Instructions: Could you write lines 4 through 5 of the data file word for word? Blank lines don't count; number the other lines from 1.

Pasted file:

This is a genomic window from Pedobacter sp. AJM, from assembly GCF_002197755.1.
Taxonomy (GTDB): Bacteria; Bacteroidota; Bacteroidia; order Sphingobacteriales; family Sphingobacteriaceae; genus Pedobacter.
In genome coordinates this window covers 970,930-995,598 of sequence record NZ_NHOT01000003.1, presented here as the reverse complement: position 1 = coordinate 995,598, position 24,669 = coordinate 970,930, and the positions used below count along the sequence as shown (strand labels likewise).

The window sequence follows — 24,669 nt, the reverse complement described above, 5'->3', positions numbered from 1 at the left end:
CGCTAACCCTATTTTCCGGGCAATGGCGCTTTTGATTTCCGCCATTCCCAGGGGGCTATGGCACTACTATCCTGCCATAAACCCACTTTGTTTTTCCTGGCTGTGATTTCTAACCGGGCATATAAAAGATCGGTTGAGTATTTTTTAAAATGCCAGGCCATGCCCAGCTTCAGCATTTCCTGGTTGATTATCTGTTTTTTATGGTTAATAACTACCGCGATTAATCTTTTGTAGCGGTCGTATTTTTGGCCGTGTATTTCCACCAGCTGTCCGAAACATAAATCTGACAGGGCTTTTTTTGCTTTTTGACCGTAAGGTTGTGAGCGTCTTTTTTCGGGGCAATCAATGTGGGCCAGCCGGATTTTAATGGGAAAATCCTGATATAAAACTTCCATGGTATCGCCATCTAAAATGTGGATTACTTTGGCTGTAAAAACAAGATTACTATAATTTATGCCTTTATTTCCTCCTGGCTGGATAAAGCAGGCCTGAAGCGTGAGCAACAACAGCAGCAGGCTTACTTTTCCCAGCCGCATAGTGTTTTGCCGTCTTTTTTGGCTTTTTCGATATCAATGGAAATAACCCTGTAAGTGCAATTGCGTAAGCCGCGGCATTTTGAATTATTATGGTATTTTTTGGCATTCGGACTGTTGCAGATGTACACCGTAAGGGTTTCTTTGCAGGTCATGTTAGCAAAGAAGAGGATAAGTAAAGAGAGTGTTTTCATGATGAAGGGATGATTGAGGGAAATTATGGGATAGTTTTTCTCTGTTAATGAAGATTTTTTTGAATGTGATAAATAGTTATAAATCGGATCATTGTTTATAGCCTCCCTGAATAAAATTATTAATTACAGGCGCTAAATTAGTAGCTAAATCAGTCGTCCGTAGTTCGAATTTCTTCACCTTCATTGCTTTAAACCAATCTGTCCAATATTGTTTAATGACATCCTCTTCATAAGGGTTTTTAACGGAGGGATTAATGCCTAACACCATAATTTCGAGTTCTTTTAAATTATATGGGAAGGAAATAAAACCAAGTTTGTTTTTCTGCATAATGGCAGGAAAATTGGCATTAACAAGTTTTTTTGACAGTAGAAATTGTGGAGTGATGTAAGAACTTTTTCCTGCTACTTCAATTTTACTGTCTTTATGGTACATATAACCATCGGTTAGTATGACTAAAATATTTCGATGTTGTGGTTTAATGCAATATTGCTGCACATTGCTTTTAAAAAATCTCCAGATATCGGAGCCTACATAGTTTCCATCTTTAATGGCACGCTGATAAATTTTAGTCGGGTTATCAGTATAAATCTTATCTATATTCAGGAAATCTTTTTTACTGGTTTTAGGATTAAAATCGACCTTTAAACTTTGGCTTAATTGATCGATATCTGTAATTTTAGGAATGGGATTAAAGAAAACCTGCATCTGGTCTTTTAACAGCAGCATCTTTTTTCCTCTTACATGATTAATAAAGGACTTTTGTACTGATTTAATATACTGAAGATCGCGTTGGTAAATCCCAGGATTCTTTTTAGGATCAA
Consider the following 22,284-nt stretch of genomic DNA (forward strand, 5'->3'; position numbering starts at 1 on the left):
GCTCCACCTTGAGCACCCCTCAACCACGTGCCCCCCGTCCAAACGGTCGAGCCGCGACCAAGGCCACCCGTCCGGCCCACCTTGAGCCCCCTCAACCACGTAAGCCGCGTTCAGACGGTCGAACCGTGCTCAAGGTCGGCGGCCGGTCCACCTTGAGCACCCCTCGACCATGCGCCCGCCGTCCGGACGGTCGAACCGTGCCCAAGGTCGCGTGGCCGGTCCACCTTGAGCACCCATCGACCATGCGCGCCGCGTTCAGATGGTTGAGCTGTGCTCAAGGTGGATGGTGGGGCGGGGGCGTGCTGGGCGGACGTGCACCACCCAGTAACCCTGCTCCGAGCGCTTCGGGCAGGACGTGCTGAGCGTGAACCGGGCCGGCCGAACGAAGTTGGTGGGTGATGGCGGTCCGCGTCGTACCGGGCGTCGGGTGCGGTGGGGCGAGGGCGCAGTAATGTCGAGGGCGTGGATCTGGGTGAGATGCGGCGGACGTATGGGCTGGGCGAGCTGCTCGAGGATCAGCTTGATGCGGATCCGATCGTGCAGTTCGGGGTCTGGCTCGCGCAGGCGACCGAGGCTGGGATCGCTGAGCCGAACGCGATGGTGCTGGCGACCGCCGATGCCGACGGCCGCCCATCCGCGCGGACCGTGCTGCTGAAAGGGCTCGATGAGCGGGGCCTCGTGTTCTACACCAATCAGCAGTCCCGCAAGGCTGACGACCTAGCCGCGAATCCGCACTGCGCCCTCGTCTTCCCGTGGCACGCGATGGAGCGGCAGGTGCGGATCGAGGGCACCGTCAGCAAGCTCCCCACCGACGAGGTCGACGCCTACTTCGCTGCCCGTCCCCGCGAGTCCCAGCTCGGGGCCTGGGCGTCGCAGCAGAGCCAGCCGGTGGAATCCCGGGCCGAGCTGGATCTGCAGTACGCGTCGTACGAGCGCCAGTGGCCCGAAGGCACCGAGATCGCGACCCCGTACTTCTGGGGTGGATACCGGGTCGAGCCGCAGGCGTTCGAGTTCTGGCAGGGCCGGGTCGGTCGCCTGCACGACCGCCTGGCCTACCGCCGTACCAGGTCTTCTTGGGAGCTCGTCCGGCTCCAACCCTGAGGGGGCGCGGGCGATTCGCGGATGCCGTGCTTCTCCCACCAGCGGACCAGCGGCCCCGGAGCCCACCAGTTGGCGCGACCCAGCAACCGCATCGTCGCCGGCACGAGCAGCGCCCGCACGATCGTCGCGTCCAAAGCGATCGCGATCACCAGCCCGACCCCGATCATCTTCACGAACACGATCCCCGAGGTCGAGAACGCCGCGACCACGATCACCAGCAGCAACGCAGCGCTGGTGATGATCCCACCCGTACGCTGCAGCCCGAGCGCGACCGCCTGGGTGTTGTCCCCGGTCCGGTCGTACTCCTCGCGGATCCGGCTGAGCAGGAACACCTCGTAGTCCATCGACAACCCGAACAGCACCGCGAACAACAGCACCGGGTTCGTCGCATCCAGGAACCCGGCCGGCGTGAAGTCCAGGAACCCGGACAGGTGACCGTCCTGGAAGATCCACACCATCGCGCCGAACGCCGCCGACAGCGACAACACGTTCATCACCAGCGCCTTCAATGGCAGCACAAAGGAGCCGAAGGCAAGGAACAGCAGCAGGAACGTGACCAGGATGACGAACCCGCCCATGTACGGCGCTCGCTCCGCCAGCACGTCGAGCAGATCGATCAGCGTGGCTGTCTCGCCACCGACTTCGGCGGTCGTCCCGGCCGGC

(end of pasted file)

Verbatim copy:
The window sequence follows — 24,669 nt, the reverse complement described above, 5'->3', positions numbered from 1 at the left end:
CGCTAACCCTATTTTCCGGGCAATGGCGCTTTTGATTTCCGCCATTCCCAGGGGGCTATGGCACTACTATCCTGCCATAAACCCACTTTGTTTTTCCTGGCTGTGATTTCTAACCGGGCATATAAAAGATCGGTTGAGTATTTTTTAAAATGCCAGGCCATGCCCAGCTTCAGCATTTCCTGGTTGATTATCTGTTTTTTATGGTTAATAACTACCGCGATTAATCTTTTGTAGCGGTCGTATTTTTGGCCGTGTATTTCCACCAGCTGTCCGAAACATAAATCTGACAGGGCTTTTTTTGCTTTTTGACCGTAAGGTTGTGAGCGTCTTTTTTCGGGGCAATCAATGTGGGCCAGCCGGATTTTAATGGGAAAATCCTGATATAAAACTTCCATGGTATCGCCATCTAAAATGTGGATTACTTTGGCTGTAAAAACAAGATTACTATAATTTATGCCTTTATTTCCTCCTGGCTGGATAAAGCAGGCCTGAAGCGTGAGCAACAACAGCAGCAGGCTTACTTTTCCCAGCCGCATAGTGTTTTGCCGTCTTTTTTGGCTTTTTCGATATCAATGGAAATAACCCTGTAAGTGCAATTGCGTAAGCCGCGGCATTTTGAATTATTATGGTATTTTTTGGCATTCGGACTGTTGCAGATGTACACCGTAAGGGTTTCTTTGCAGGTCATGTTAGCAAAGAAGAGGATAAGTAAAGAGAGTGTTTTCATGATGAAGGGATGATTGAGGGAAATTATGGGATAGTTTTTCTCTGTTAATGAAGATTTTTTTGAATGTGATAAATAGTTATAAATCGGATCATTGTTTATAGCCTCCCTGAATAAAATTATTAATTACAGGCGCTAAATTAGTAGCTAAATCAGTCGTCCGTAGTTCGAATTTCTTCACCTTCATTGCTTTAAACCAATCTGTCCAATATTGTTTAATGACATCCTCTTCATAAGGGTTTTTAACGGAGGGATTAATGCCTAACACCATAATTTCGAGTTCTTTTAAATTATATGGGAAGGAAATAAAACCAAGTTTGTTTTTCTGCATAATGGCAGGAAAATTGGCATTAACAAGTTTTTTTGACAGTAGAAATTGTGGAGTGATGTAAGAACTTTTTCCTGCTACTTCAATTTTACTGTCTTTATGGTACATATAACCATCGGTTAGTATGACTAAAATATTTCGATGTTGTGGTTTAATGCAATATTGCTGCACATTGCTTTTAAAAAATCTCCAGATATCGGAGCCTACATAGTTTCCATCTTTAATGGCACGCTGATAAATTTTAGTCGGGTTATCAGTATAAATCTTATCTATATTCAGGAAATCTTTTTTACTGGTTTTAGGATTAAAATCGACCTTTAAACTTTGGCTTAATTGATCGATATCTGTAATTTTAGGAATGGGATTAAAGAAAACCTGCATCTGGTCTTTTAACAGCAGCATCTTTTTTCCTCTTACATGATTAATAAAGGACTTTTGTACTGATTTAATATACTGAAGATCGCGTTGGTAAATCCCAGGATTCTTTTTAGGATCAA